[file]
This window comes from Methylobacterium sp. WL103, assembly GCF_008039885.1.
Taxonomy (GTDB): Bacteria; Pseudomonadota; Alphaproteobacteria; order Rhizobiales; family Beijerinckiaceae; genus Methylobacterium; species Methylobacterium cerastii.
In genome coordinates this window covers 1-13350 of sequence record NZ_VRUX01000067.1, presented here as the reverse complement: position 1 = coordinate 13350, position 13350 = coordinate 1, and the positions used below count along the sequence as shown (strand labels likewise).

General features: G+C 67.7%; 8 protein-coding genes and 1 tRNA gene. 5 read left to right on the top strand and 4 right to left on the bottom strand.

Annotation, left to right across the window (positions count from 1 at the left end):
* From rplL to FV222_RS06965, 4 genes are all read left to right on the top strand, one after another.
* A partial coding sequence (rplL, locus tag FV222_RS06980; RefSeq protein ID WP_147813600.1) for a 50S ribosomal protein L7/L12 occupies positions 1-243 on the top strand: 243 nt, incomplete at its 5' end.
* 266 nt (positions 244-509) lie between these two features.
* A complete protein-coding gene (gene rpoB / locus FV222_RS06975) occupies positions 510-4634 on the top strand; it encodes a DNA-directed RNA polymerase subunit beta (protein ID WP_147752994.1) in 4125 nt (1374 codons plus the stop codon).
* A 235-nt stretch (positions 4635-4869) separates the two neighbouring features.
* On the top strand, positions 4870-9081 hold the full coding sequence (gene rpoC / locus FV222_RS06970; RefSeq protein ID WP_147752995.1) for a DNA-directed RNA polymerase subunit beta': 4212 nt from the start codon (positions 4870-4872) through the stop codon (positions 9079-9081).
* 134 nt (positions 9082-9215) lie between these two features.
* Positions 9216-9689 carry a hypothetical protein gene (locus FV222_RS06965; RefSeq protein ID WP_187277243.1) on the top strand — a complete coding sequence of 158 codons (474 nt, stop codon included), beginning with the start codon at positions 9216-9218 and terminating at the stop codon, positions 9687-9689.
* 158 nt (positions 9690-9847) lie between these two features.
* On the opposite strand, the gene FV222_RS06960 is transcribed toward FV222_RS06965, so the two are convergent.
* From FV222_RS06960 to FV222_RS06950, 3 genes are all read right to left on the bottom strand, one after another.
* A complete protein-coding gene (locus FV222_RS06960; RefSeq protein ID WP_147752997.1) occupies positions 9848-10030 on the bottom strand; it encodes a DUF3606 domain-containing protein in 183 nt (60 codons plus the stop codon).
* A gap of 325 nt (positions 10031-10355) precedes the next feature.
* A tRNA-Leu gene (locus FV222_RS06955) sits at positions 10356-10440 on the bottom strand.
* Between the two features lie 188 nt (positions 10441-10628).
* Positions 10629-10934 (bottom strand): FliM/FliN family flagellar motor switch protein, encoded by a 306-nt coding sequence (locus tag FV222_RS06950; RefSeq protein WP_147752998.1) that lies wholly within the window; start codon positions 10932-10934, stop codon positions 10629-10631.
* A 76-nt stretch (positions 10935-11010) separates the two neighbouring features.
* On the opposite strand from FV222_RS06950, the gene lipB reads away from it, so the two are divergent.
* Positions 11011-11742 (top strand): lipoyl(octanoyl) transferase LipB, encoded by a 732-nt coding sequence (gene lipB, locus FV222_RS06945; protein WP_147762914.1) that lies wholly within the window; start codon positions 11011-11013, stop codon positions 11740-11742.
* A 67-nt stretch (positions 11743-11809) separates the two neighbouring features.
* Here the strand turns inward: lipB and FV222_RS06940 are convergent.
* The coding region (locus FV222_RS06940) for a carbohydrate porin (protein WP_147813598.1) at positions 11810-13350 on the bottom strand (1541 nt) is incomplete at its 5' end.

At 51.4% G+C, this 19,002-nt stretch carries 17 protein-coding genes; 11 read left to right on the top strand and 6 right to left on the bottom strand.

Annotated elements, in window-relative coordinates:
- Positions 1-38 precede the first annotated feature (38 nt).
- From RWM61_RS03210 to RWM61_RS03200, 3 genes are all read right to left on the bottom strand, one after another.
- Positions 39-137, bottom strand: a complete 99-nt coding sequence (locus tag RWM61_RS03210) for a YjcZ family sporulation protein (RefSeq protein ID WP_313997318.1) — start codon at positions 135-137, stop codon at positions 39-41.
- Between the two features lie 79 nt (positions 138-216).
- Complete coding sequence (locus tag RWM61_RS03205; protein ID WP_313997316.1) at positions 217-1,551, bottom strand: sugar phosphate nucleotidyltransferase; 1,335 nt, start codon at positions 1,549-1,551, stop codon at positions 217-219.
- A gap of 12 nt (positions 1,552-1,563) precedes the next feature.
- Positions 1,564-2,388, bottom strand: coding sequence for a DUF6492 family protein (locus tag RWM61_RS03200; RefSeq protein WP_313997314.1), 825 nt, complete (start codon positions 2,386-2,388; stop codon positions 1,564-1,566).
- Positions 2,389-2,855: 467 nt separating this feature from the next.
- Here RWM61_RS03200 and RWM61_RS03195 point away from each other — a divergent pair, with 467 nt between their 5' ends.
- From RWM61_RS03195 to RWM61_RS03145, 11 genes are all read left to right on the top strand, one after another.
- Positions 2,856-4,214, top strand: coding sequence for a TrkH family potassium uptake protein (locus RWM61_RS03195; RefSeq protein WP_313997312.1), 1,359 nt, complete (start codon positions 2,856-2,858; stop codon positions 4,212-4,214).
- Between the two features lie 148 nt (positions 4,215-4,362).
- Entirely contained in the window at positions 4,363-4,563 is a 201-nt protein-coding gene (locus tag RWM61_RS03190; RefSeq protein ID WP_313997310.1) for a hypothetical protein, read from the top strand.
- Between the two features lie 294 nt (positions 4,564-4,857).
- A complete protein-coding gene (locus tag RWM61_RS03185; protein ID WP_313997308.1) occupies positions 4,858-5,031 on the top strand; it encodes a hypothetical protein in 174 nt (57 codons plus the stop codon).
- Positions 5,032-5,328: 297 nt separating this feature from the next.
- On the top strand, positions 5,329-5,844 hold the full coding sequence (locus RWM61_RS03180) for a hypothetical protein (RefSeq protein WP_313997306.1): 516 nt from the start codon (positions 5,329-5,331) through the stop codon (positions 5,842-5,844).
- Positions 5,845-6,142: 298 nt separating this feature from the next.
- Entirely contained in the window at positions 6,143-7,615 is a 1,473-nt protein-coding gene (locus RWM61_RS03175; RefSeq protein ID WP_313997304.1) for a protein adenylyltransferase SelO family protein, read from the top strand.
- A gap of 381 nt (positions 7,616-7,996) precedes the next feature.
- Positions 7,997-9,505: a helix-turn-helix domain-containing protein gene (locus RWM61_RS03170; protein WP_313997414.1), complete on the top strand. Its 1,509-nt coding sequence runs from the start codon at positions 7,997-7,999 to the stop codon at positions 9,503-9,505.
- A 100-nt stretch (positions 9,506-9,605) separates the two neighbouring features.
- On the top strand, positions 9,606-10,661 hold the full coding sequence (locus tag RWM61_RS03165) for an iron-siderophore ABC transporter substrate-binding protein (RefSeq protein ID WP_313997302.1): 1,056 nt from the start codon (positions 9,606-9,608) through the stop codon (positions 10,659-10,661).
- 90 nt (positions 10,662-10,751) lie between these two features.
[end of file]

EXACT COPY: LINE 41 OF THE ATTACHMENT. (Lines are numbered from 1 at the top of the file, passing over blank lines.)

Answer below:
- Between the two features lie 148 nt (positions 4,215-4,362).